Geographies of Kinship (USA, 2019) [CAAMFest 2019]

“What happened and how did it happen?” Estelle Cooke-Sampson asks in a sit-down interview near the beginning of Deann Borshay Liem’s newest documentary, Geographies of Kinship. With this question, Borshay Liem continues to expand her ongoing research project and community outreach established by her first and second documentary films, First Person Plural (2000) and In the Matter of Cha Jung Hee (2010). This trilogy of films presents candid explorations-investigations of personal experiences of international Korean adoptees, beginning with Borshay Liem herself, and the historical contexts and institutions involved in the international adoption of Korean children. With each succeeding film, Borshay Liem multiplies perspectives on the principal theme of self/identity vis-à-vis family and nation, race and ethnicity, knowledge and geography, in collaboration with an ever larger community of adoptees from around the world to help tell — sometimes even find — their own experiences. In finding/telling stories such as her own and that of Estelle through her films, Borshay Liem also tells another story: that of South Korea and the controversial role of adoption in the country’s bumpy road towards modernisation and democratisation. Though deploying a standard blend of talking heads and archival footage/stills, this same blend effectively elaborates and reflects the overlapping of the historical and the personal that has become a hallmark of Borshay Liem’s thoughtful yet empowering documentary filmmaking.

Embodying the historical and personal are the adoptees themselves. Unlike Borshay Liem’s first two films, in which she is the principal focus-presence of the narratives, Geographies of Kinship features four Korean adoptees: Estelle, Jane (also from the U.S.), Dae-won from Switzerland, and LenaKim from Sweden. The film presents their distinct personal trajectories, tempered by the different geographies in which they grew up, with their respective adopted families as well as their choice to confront their adopted pasts and even attempt to find — and possibly reconnect with — their birth families and country. Though interviewed separately, Borshay Liem edits together these four adoptees’ footage to delineate the specificity of their experiences while also connecting them to each other. A family album-type of intimacy and dialogue thus emerges, further fleshed out with archival stills/personal photographs.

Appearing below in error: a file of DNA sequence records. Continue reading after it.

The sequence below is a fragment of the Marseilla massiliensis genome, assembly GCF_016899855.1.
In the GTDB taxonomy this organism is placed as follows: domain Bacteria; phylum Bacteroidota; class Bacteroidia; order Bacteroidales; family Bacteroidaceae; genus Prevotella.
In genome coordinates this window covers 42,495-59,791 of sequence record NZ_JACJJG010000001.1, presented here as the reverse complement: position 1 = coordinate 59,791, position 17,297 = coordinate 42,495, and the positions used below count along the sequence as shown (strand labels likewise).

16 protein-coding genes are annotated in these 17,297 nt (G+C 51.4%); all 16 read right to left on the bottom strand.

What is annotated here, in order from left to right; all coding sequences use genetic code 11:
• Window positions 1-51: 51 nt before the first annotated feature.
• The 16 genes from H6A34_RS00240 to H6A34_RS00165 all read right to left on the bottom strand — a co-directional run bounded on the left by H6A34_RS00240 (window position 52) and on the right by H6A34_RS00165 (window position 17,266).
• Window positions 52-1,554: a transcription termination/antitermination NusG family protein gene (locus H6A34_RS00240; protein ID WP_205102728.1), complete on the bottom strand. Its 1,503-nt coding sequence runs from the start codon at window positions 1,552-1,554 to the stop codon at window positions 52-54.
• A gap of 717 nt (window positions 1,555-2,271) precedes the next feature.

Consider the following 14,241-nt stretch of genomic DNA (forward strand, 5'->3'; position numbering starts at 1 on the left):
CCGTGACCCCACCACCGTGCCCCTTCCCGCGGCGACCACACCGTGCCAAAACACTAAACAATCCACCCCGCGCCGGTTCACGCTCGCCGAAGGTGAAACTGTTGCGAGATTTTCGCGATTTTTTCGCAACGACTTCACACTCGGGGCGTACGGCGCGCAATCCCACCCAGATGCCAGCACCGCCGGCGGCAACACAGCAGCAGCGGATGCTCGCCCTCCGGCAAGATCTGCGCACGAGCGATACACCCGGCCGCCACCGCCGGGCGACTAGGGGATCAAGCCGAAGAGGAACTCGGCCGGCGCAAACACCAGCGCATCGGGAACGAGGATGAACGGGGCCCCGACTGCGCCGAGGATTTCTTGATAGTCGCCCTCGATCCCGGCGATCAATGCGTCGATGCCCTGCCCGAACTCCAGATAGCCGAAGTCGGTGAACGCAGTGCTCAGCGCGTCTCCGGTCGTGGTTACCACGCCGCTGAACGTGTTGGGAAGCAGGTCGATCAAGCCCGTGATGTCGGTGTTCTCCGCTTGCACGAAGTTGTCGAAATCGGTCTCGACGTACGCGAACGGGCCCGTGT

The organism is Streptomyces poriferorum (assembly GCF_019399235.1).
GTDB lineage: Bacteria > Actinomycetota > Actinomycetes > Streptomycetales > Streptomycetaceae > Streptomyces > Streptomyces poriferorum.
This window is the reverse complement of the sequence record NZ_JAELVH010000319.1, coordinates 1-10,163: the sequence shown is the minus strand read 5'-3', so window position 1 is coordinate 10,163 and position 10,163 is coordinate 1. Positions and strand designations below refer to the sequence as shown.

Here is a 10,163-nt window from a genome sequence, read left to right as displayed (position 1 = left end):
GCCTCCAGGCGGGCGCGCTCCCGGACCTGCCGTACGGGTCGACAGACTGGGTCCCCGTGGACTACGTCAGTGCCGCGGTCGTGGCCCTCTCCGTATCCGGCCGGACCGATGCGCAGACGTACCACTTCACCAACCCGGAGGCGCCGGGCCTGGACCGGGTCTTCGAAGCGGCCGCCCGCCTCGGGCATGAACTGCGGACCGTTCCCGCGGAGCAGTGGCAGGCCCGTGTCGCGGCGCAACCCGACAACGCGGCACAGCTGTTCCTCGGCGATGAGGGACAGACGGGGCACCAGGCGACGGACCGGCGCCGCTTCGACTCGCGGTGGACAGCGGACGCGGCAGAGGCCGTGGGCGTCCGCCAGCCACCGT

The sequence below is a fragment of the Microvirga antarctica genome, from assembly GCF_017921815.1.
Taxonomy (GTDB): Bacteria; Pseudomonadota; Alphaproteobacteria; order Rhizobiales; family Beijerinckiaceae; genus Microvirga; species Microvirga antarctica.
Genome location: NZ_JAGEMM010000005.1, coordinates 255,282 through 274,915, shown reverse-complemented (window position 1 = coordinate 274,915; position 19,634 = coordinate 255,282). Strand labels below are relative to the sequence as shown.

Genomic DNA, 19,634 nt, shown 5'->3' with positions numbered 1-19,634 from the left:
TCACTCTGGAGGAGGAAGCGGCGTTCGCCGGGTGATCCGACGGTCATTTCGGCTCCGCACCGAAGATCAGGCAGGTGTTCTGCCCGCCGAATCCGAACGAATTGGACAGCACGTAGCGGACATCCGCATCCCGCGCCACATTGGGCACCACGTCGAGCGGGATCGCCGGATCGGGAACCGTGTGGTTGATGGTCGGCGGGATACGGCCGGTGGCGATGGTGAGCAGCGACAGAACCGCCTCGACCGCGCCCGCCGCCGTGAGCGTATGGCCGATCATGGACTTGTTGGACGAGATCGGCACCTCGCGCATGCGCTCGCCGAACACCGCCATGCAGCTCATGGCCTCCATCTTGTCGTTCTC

In one sense, this intimacy and emotional punch contrast sharply with the historical element of the film, which consists of expert/academic testimonies that connect the dots between South Korea’s rise as the largest Asian exporter of babies from the end of the Korean War to the 1980s; the ongoing lack of legal rights for (single, unmarried) women/mothers in the country; the jagged pursuit of modernisation through a series of military-led dictatorships; and the staunch patriarchy that led both the modernisation projects and dictatorships. The historical is understandably a necessity, but — admittedly — breaks the flow of the personal. In another sense, the disruptive nature of the historical into the personal is not just a metaphor but rather all too real. As the film maps out in ever more focus the historical triangulated forces of patriarchy, government, and modernisation that conspired to make Korean children a top export — even earning the country the term “baby factory” — so, too, do the actual lives of Estelle, Jane, Dae-won, and LenaKim and the decisions beyond their (or their birth families’) control that led them to be adopted in the first place also come into aching focus.

To return to Estelle’s question: due to its wording, to who or what it refers is ambiguous. Is she asking about her own specific past, the socio-politicised/-historical machinations of adoption on the part of sending and receiving countries, or both? In this regard, Estelle occupies the film’s emotional and narrative core. As a Black-Korean adoptee whose Korean roots were not disclosed to her while growing up in her adopted Black family home in the U.S., her very existence is tied to the origins of international adoption in South Korea. In the post-Korean War era, the increasing U.S. military presence in the country via camptowns literally gave birth to a community of mixed-race children who were often abandoned or given up to orphanages due largely to the stigmatisation of people of mixed-race and single mothers on the one hand and the intensely patriarchal hojuk system that gave only Korean fathers the right to claim citizenship, nay, existence of offspring. For Estelle, then, the search for her birth family, Korean identity, and basic sense of belonging is that much more elusive.

With the promise of putting an end to an “adoption first” mentality in the 1990s postponed due to the country’s IMF crisis (diluting the powerful gesture of apology by then-president Kim Dae-jung to Korean adoptees), the burden, as it were, of initiating change (in perceptions/attitudes, in policies) is placed on the adoptees themselves. But they have more than risen to the occasion, aided by the abolition of the hojuk system in 2008: Jane spearheaded a project to change the country’s attitudes towards and legislation of adoption, while Dae-won forged a campaign to grant citizenship to adoptees. And Borshay Liem continues to find and tell stories to map seemingly disparate “geographies of kinship.”

Geographies of Kinship is showing at CAAMFest 2019 on May 19.